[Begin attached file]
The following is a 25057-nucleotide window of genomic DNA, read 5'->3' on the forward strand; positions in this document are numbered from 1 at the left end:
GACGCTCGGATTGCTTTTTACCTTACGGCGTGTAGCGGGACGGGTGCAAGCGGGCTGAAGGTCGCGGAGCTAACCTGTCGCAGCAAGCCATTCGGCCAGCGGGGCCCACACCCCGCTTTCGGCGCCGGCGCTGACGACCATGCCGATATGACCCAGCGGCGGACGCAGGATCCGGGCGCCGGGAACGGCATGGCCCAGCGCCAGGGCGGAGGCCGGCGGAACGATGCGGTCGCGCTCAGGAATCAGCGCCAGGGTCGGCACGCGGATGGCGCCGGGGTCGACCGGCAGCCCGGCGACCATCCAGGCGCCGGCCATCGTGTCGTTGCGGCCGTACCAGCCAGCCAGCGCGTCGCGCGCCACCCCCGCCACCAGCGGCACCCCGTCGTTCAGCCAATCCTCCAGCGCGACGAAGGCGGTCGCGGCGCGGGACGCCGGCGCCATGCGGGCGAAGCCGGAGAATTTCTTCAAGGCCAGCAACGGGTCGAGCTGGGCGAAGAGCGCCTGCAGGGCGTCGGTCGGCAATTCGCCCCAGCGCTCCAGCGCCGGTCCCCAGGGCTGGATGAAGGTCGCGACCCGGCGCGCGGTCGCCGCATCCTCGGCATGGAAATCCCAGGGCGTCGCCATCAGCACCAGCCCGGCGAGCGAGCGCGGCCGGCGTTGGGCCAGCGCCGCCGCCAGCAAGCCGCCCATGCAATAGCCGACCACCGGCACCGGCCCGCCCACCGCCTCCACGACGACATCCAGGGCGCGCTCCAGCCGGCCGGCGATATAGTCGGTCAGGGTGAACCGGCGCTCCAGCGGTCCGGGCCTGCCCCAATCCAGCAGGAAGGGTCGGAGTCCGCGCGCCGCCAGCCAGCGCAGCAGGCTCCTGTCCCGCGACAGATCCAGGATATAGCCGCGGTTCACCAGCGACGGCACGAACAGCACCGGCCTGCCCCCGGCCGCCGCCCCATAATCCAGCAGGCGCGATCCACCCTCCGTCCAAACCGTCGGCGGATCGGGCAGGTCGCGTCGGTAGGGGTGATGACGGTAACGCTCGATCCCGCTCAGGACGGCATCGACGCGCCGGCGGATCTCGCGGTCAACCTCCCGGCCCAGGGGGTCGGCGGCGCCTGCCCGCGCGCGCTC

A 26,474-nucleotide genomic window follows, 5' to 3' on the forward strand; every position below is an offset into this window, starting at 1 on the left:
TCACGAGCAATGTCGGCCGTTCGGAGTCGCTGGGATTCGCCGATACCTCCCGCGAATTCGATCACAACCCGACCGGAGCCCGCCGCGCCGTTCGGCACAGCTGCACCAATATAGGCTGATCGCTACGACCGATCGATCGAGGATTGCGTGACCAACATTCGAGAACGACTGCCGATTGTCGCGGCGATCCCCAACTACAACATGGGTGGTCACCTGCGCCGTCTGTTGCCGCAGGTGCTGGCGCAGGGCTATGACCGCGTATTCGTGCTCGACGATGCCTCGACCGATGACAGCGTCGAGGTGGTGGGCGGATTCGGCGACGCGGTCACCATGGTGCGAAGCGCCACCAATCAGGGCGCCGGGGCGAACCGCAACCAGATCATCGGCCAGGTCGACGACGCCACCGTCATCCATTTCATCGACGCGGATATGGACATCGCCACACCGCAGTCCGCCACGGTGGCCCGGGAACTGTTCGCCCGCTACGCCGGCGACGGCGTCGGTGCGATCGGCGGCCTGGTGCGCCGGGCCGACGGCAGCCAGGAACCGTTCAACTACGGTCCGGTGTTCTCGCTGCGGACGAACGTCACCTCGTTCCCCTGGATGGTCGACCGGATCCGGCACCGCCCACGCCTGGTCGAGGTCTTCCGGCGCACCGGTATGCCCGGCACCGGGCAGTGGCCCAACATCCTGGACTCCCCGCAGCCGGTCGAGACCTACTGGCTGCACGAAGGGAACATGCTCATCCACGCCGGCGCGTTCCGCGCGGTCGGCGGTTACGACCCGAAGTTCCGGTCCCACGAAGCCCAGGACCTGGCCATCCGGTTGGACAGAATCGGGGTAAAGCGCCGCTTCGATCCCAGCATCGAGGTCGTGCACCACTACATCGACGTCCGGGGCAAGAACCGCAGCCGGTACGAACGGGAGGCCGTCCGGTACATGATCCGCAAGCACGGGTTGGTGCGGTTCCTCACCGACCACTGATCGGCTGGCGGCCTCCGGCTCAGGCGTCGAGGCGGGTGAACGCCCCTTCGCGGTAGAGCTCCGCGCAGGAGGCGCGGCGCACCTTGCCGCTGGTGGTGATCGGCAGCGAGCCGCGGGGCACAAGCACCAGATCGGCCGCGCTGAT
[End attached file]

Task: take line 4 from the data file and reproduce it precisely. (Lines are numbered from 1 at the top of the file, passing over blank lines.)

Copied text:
TCACGAGCAATGTCGGCCGTTCGGAGTCGCTGGGATTCGCCGATACCTCCCGCGAATTCGATCACAACCCGACCGGAGCCCGCCGCGCCGTTCGGCACAGCTGCACCAATATAGGCTGATCGCTACGACCGATCGATCGAGGATTGCGTGACCAACATTCGAGAACGACTGCCGATTGTCGCGGCGATCCCCAACTACAACATGGGTGGTCACCTGCGCCGTCTGTTGCCGCAGGTGCTGGCGCAGGGCTATGACCGCGTATTCGTGCTCGACGATGCCTCGACCGATGACAGCGTCGAGGTGGTGGGCGGATTCGGCGACGCGGTCACCATGGTGCGAAGCGCCACCAATCAGGGCGCCGGGGCGAACCGCAACCAGATCATCGGCCAGGTCGACGACGCCACCGTCATCCATTTCATCGACGCGGATATGGACATCGCCACACCGCAGTCCGCCACGGTGGCCCGGGAACTGTTCGCCCGCTACGCCGGCGACGGCGTCGGTGCGATCGGCGGCCTGGTGCGCCGGGCCGACGGCAGCCAGGAACCGTTCAACTACGGTCCGGTGTTCTCGCTGCGGACGAACGTCACCTCGTTCCCCTGGATGGTCGACCGGATCCGGCACCGCCCACGCCTGGTCGAGGTCTTCCGGCGCACCGGTATGCCCGGCACCGGGCAGTGGCCCAACATCCTGGACTCCCCGCAGCCGGTCGAGACCTACTGGCTGCACGAAGGGAACATGCTCATCCACGCCGGCGCGTTCCGCGCGGTCGGCGGTTACGACCCGAAGTTCCGGTCCCACGAAGCCCAGGACCTGGCCATCCGGTTGGACAGAATCGGGGTAAAGCGCCGCTTCGATCCCAGCATCGAGGTCGTGCACCACTACATCGACGTCCGGGGCAAGAACCGCAGCCGGTACGAACGGGAGGCCGTCCGGTACATGATCCGCAAGCACGGGTTGGTGCGGTTCCTCACCGACCACTGATCGGCTGGCGGCCTCCGGCTCAGGCGTCGAGGCGGGTGAACGCCCCTTCGCGGTAGAGCTCCGCGCAGGAGGCGCGGCGCACCTTGCCGCTGGTGGTGATCGGCAGCGAGCCGCGGGGCACAAGCACCAGATCGGCCGCGCTGAT